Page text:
It increases the value of the property by adding an extra room. It lets in plenty of sunlight. It reduces the energy bill by trapping in heat. It enhances the look of the exterior. Are you thinking about a veranda? Then, you’re absolutely right.
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This space, called a veranda, features large windows and was unpopular among the baby boomers. It looked old-fashioned, so they said. The ecological trend has changed that mindset. Besides trapping in heat during the day and dispersing it throughout the house at night, the veranda pleases plant-lovers too. It’s the ideal place to grow many plant species.
From the practical perspective, a well-equipped veranda can easily become a dining area, a reading space, an office, a place to play board games, listen to music or watch a movie. It can even include an indoor pool.[……]
Some believe this design is too cold. Yet, it seems the contemporary style offers continuous appeal since so many people choose to adopt it. Even after so many years, these elements are still sought after: clean lines, open spaces, plenty of natural light and decorative furniture.
What’s astonishing when we enter a contemporary-style room is the illusion of a never-ending space. The furniture is often built into the walls and partition walls, the lights are mounted in the ceilings, and the room is bare. Everything is clean, fresh and unadorned.
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Huge windows or even walls made entirely of glass, allow the indoors to expand into the outdoors while flooding the room with natural light. Since the living space is bare and there are windows everywhere, the natural light brightens up the room.
The two-toned kitchen cabinet trend is in full swing: one colour for the upper cabinets, another one for the lower cabinets, or a different colour for the cabinet doors. Imagine all the possibilities!
Pairing two colours for the cabinets can instantly revive the whole kitchen, regardless of the colours you choose, whether they are lively or dark hues.
Now, close your eyes and imagine these combos: orange and brown, gold and brown, eggplant and anise green, orange and violet, blue and gold, blue and grey, turquoise and beige, turquoise and chocolate brown, grey and purple, yellow and cream, black and ochre. And the list goes on.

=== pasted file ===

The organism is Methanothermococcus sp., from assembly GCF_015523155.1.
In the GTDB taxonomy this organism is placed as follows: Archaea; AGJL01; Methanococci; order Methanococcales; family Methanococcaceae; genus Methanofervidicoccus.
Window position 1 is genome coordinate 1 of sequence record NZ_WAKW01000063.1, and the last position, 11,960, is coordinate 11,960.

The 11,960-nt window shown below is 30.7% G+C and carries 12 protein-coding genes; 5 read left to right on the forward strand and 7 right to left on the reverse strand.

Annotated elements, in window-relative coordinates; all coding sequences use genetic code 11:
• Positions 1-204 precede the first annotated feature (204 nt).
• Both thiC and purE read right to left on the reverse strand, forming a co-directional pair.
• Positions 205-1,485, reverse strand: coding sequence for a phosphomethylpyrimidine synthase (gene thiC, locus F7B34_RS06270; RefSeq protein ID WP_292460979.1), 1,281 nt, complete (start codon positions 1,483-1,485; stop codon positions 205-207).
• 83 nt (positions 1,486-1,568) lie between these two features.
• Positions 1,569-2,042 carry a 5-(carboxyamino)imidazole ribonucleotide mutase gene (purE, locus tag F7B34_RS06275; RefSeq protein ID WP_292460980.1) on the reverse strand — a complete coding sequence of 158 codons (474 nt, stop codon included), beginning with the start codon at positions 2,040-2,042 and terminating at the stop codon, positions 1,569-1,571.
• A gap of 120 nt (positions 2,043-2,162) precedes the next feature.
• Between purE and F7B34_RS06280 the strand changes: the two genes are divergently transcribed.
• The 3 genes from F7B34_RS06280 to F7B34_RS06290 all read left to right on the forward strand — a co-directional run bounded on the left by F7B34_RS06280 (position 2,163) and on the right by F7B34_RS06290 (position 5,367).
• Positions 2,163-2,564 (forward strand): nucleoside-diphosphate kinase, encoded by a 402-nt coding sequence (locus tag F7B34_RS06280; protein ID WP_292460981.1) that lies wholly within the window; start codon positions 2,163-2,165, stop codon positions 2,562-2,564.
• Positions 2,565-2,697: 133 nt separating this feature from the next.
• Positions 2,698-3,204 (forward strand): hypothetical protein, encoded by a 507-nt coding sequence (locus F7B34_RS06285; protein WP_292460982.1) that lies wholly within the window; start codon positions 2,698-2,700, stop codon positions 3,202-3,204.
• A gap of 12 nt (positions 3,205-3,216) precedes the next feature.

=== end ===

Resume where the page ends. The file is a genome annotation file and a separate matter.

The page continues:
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You should let a professional do the laser cutting of a glass surface. However, an excellent handyperson can do it, as long as they’re careful.
Here is some general advice.
- Wear protective gloves and glasses.
- Laser cutting a glass surface requires a great deal of accuracy. The process must be done in a single cut, under steady pressure. It’s best to make a few dry runs before doing the final job.
- Practice with the laser cutter so that you can handle it skillfully. The owner of the tool or merchant will tell you how to hold it properly. You could even look at a video on YouTube.
- First you have to moisten the tools (glass cutter or shaping tool) with oil.
- Place a cloth or other material between the table and the glass surface to cut.
- Draw a straight line along a ruler using a felt pen, soak the traced line with oil and break the line with a slight tap of the finger or joint.
- For a circular line, use a spinner with suction cups equipped with a shaping tool that acts as a compass. The technique requires a great deal of accuracy.
- Once the line is broken, rub it with a silicon carbide abrasive moistened with oil along the line.
- While we’re at it, if you have to drill a glass surface using an electric drill, place a material around the area to be drilled and make sure it’s firmly attached, as the bit tends to slip.
The future doesn’t just belong to ecomaterial. Glass is the shining example.
Initially, i.e. many centuries ago, glass was not very transparent or resistant. Scientific progress allowed glass to gain in transparency and strength. That is why the manufacturing of glass requires a great deal of energy because the transformation temperature is high. It emits CO2, heavy metals and polluting gases in industrial quantities.
Glass is far behind wood, stone, earth or straw in terms of ecological materials. However, it is far ahead of the pet peeves of ecologists: PVC, aluminium and even steel.[……]